Meaning "jester, court clown" first attested late 14c., though it is not always possible to tell whether the reference is to a professional entertainer or an amusing lunatic on the payroll. As the name of a kind of custard dish, it is attested from 1590s (the food was also called trifle, which may be the source of the name). The verb meaning "to make a fool of" is recorded from 1590s. Related: Fooled; fooling. As an adjective, fool foolish, silly is considered modern U.S. colloquial, but it is attested from early 13c. Feast of Fools (early 14c.), from M.L. festum stultorum) refers to the burlesque festival celebrated in some churches on New Year's Day in medieval times. Fool's gold "iron pyrite" is from 1882. Fool's paradise "state of illusory happiness" is from mid-15c. Fool around is 1875 in the sense of "pass time idly," 1970s in sense of "have sexual adventures." Foolosopher, a most useful insult, turns up in a 1549 translation of Erasmus. Fools ballocks is described in OED as an old name for the green-winged orchid.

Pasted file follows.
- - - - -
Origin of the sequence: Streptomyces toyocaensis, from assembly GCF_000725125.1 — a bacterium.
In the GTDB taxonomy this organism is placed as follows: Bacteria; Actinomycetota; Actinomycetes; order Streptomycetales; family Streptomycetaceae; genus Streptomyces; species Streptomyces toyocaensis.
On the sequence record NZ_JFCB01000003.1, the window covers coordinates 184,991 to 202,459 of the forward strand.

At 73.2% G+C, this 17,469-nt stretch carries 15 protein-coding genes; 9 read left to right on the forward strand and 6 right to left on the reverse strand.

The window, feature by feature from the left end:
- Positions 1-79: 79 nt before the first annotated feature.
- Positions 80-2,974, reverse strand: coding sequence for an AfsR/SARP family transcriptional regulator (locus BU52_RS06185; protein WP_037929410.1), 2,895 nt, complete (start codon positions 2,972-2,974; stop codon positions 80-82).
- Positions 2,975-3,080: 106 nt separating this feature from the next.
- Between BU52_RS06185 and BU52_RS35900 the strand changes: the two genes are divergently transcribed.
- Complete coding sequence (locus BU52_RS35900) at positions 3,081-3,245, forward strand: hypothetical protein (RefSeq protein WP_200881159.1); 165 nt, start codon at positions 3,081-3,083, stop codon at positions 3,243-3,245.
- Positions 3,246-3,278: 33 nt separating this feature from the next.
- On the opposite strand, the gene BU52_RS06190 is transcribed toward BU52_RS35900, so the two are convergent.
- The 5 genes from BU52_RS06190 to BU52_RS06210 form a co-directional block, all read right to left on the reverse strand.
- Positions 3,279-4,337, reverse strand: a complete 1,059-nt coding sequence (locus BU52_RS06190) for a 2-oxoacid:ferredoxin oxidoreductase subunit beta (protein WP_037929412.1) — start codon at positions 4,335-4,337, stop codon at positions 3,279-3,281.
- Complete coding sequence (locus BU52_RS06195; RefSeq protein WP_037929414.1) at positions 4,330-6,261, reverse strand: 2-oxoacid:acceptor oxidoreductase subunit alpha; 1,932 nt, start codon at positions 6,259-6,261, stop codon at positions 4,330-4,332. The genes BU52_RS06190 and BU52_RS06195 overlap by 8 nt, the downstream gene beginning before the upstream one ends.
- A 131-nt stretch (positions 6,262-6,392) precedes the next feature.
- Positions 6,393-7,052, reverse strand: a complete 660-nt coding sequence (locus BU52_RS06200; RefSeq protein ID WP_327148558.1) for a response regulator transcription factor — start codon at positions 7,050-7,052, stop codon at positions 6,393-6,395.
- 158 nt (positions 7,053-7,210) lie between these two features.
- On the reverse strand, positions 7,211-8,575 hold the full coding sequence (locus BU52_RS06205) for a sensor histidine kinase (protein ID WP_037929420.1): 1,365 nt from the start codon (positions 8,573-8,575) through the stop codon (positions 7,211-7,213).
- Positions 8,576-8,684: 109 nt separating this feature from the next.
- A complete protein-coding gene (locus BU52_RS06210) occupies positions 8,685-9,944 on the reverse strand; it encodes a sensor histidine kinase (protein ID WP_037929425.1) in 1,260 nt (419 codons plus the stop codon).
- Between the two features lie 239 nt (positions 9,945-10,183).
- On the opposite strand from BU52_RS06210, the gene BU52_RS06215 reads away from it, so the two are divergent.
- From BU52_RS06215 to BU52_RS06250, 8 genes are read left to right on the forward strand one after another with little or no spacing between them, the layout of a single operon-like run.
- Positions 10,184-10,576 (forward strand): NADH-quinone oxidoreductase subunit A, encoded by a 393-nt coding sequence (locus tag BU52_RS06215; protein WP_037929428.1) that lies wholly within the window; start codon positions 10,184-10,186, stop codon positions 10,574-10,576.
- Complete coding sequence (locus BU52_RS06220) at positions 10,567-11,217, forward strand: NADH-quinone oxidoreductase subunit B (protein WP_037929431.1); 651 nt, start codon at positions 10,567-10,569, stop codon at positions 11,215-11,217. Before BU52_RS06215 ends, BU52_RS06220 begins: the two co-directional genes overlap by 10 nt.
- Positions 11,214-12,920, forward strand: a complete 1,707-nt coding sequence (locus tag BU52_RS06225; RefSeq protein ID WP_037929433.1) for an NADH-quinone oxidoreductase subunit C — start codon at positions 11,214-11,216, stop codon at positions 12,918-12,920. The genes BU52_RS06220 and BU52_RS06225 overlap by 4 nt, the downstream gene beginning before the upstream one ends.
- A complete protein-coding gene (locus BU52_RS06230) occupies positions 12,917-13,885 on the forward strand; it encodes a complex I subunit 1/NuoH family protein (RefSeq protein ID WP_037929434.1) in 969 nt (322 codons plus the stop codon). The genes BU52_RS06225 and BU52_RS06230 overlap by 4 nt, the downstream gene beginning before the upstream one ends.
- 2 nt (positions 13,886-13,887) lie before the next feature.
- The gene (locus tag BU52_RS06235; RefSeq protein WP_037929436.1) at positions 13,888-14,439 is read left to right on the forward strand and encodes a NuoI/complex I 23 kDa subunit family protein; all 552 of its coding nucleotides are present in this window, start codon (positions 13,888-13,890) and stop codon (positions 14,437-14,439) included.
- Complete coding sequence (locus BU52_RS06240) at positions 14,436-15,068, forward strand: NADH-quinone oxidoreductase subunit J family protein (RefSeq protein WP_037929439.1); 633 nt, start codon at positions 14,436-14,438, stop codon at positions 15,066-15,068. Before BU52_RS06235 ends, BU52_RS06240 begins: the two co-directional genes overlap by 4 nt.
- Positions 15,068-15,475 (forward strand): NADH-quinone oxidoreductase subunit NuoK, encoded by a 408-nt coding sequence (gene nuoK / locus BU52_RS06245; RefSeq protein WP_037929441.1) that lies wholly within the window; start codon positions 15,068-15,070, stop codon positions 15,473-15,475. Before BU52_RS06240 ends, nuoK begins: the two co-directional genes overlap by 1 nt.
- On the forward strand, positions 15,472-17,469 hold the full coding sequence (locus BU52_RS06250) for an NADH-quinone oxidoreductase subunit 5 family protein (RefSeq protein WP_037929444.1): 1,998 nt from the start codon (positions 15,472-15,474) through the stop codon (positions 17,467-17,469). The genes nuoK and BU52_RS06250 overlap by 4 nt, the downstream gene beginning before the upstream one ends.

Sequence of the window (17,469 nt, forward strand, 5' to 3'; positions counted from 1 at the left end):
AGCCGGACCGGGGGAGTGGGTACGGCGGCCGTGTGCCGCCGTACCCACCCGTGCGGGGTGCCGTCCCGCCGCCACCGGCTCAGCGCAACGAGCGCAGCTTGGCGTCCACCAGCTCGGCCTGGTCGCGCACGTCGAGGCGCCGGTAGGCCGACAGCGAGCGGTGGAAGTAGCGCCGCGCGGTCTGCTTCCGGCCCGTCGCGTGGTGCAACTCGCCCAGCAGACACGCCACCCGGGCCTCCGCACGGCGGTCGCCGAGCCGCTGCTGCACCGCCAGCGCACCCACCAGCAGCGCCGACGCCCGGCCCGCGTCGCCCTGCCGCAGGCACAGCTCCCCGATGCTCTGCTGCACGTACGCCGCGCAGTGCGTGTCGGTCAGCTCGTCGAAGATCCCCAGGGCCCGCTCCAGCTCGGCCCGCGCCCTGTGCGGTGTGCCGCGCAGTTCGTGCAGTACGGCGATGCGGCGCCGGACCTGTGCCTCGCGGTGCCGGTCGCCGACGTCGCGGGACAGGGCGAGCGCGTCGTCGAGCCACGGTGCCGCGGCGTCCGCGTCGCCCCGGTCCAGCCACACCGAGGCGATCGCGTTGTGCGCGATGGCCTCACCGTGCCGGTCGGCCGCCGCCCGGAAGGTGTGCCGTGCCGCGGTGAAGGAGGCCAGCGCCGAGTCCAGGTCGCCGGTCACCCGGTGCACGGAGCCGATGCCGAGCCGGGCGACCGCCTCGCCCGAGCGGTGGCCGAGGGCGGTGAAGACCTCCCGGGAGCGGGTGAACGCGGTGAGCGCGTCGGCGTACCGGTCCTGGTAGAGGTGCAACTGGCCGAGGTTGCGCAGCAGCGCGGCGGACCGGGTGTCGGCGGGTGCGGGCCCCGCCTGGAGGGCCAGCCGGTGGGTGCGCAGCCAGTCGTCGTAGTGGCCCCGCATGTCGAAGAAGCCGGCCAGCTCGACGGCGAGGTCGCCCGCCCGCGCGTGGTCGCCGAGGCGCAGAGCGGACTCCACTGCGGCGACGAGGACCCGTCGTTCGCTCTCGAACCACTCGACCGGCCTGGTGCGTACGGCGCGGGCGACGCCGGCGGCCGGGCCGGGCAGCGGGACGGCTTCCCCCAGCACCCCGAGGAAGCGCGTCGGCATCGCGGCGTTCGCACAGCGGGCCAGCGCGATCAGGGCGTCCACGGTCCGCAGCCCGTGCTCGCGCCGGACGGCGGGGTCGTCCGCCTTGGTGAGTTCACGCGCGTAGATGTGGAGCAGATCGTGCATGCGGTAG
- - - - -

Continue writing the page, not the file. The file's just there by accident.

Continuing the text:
Online Etymology Dictionary, © 2010 Douglas Harper
Cite This Source
Slang Dictionary

fool

n. As used by hackers, specifically describes a person who habitually reasons from obviously or demonstrably incorrect premises and cannot be persuaded by evidence to do otherwise; it is not generally used in its other senses, i.e., to describe a person with a native incapacity to reason correctly, or a clown. Indeed, in hackish experience many fools are capable of reasoning all too effectively in executing their errors. See also cretin, loser, fool file.

The Algol 68-R compiler used to initialize its storage to the character string "F00LF00LF00LF00L..." because as a pointer or as a floating point number it caused a crash, and as an integer or a character string it was very recognizable in a dump. Sadly, one day a very senior professor at Nottingham University wrote a program that called him a fool. He proceeded to demonstrate the correctness of this assertion by lobbying the university (not quite successfully) to forbid the use of Algol on its computers. See also DEADBEEF.